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Working Cities Challenge offers resources to our communities
By Chris Barnett / April 19, 2016 /   Loading Disqus...
In late 2015, we committed $150,000 for the Working Cities Challenge, an innovative economic development program of the Federal Reserve Bank of Boston that is coming to Rhode Island. With eligible communities facing a rapidly approaching deadline of April 29 to express an interest in applying, this seemed like a good opportunity to talk with you about why the Foundation is such an enthusiastic supporter of the Challenge.

The Working Cities Challenge is not your typical grant program. It is based on solid research about what struggling communities need to become resilient. It is aimed at building community capacity and civic infrastructure, critical to solving long-term challenges. And it includes valuable supports and resources beyond millions of dollars in grants.

Small cities across New England possess unique assets and face a unique set of challenges. They are struggling to rebuild their economies and civic infrastructure. Boston Fed researchers looked at similar cities around the country that have managed to rebound and identified several factors driving their resurgence: collaborative leadership, the role of anchor institutions, investment in infrastructure, and extension of benefits to the community as a whole. Similarly, Living Cities learned through its Integration Initiative the importance of collaborative leadership in creating systems-level changes.

And so the Boston Fed created the Working Cities Challenge to help build collective leadership, which they define as the ability to work together across sectors over a sustained period with a comprehensive vision. Winning initiatives will receive $300,000-$500,000 over three years, along with coaching, capacity-building, and research and data analysis support.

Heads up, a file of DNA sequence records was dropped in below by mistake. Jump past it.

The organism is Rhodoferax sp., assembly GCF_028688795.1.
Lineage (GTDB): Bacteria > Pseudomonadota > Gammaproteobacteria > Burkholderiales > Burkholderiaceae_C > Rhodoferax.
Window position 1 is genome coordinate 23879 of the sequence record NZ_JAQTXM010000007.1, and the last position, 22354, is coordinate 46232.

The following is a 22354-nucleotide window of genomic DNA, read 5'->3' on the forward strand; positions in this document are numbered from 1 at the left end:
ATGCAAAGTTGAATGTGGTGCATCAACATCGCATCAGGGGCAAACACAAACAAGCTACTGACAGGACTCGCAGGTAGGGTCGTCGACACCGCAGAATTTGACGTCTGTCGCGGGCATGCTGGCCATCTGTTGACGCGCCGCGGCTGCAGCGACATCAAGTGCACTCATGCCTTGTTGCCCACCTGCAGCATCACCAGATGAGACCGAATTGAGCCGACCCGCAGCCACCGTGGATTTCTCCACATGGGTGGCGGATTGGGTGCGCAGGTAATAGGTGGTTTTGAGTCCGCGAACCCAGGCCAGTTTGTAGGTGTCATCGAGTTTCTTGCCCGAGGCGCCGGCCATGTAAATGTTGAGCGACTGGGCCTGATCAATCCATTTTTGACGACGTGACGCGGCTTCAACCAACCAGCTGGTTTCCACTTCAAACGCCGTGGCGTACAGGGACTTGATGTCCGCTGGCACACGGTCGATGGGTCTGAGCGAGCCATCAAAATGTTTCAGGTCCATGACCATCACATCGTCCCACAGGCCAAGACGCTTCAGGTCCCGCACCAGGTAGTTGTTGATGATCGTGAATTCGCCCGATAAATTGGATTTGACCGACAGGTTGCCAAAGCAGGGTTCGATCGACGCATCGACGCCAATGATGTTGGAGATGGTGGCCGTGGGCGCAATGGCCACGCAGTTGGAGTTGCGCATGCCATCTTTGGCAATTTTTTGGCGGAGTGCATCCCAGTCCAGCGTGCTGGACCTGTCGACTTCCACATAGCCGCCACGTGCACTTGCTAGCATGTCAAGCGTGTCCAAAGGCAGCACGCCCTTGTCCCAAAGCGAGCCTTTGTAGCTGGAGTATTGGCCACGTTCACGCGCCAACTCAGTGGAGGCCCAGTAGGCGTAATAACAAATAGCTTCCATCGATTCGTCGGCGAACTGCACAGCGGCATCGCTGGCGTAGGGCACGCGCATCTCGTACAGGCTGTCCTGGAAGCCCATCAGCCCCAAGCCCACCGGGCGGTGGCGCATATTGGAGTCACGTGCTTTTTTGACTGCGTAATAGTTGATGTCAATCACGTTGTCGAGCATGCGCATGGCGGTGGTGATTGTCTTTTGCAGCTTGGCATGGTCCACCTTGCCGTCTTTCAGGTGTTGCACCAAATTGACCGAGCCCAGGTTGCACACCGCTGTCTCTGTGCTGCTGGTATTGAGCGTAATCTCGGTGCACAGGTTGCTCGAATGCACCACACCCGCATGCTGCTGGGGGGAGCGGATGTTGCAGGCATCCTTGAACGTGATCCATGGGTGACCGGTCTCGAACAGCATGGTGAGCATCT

Thirteen Rhode Island communities that meet the program’s population, family income, and poverty rates requirements are eligible to apply: Burrillville, Central Falls, Cranston, East Providence, Johnston, Newport, North Providence, Pawtucket, Providence, Warwick, West Warwick, Westerly, and Woonsocket. Each application must come from a partnership that includes public, private, and nonprofit entities. There is a three-stage application, with supports and resources provided along the way:
1. Expression of interest (due by April 29)
2. Design grant application (due by May 31, to result in $15,000 grants to help partners plan and design their program over six months)
3. Implementation grant application (2017)

You can learn a great deal more about how to apply at an information session on April 26. I also suggest checking out these video updates from Living Cities on the projects underway in Massachusetts.

We are proud to join with the state, Delta Dental of Rhode Island, Verizon Wireless, Doris Duke Charitable Foundation, Kresge Foundation, Living Cities, NeighborWorks America, and others to support this program. Building our capacity and collective ability to work together on complex problems in meaningful ways is crucial to Rhode Island’s future.

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